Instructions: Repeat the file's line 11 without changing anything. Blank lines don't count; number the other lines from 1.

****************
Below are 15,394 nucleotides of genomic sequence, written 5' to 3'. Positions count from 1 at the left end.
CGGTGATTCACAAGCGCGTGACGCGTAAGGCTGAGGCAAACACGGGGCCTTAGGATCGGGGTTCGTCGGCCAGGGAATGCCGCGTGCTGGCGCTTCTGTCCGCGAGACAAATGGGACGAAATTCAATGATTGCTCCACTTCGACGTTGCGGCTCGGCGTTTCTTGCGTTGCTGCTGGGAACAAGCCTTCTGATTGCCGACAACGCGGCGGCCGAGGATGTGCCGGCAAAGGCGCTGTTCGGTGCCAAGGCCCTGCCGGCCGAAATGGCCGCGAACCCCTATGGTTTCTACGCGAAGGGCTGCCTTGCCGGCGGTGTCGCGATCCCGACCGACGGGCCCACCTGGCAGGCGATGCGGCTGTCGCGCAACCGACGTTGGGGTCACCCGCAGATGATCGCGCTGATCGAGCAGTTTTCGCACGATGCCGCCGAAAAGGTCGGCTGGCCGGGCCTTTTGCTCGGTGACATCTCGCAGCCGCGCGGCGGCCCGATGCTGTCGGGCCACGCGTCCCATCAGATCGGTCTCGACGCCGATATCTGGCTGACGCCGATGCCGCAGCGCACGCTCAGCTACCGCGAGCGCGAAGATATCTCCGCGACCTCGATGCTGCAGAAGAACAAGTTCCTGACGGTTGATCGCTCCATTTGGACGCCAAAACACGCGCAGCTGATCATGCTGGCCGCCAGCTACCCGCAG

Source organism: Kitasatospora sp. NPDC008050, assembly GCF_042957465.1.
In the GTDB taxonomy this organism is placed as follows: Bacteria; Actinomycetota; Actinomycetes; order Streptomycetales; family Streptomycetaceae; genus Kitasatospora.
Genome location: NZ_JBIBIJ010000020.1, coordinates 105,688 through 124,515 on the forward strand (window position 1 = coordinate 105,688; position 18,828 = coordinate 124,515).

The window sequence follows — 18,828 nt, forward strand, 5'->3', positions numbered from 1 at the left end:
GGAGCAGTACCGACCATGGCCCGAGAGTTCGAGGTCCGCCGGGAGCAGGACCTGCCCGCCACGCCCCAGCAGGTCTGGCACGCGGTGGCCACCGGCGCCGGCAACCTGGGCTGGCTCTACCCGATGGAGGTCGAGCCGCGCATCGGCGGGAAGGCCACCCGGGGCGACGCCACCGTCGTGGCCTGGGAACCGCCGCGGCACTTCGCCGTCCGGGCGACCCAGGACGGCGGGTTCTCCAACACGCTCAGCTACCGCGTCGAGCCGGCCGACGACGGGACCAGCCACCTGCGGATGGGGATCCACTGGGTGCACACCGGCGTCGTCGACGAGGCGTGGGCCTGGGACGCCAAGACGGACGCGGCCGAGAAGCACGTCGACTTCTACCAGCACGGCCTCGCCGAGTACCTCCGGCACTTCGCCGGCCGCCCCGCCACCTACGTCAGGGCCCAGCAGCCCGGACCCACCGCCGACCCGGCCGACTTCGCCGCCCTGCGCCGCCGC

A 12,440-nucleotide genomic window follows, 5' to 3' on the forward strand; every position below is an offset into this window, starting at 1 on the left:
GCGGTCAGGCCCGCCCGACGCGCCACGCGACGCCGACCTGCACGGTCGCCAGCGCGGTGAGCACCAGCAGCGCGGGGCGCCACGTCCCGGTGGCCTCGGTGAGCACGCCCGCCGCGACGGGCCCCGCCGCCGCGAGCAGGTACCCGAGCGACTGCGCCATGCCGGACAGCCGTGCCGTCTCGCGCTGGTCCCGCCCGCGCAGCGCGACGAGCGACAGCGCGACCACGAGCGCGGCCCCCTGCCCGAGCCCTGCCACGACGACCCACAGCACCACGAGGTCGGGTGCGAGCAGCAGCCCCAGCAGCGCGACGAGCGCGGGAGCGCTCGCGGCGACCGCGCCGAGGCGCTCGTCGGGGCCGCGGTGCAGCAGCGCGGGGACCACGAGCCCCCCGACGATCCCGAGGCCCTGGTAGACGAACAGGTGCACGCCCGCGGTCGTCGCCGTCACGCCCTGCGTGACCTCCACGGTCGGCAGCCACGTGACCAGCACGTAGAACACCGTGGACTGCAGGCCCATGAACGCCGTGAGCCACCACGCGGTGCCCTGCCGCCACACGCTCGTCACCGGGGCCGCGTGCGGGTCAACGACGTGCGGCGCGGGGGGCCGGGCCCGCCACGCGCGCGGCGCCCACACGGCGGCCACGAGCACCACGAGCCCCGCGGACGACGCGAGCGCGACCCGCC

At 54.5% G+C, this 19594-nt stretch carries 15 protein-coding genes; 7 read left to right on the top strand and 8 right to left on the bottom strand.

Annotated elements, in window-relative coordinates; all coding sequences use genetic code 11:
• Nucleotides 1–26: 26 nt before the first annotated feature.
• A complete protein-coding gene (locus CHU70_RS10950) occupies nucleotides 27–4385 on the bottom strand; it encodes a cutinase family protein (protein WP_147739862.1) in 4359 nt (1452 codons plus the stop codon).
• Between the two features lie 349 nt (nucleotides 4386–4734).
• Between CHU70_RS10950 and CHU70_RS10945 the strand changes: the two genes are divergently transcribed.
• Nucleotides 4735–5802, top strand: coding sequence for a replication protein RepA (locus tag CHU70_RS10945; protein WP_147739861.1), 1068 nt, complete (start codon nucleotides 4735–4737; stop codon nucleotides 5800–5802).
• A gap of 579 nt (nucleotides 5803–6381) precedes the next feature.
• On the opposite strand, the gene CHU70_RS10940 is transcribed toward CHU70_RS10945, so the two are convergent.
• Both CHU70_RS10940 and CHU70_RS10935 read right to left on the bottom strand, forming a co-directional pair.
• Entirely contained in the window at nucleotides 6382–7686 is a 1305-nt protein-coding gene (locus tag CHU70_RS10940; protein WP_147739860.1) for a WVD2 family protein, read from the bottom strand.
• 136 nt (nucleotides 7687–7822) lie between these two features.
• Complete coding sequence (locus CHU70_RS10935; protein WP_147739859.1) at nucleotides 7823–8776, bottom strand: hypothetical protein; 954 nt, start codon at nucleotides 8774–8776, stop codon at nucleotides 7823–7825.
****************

Annotated elements, in window-relative coordinates; all coding sequences use genetic code 11: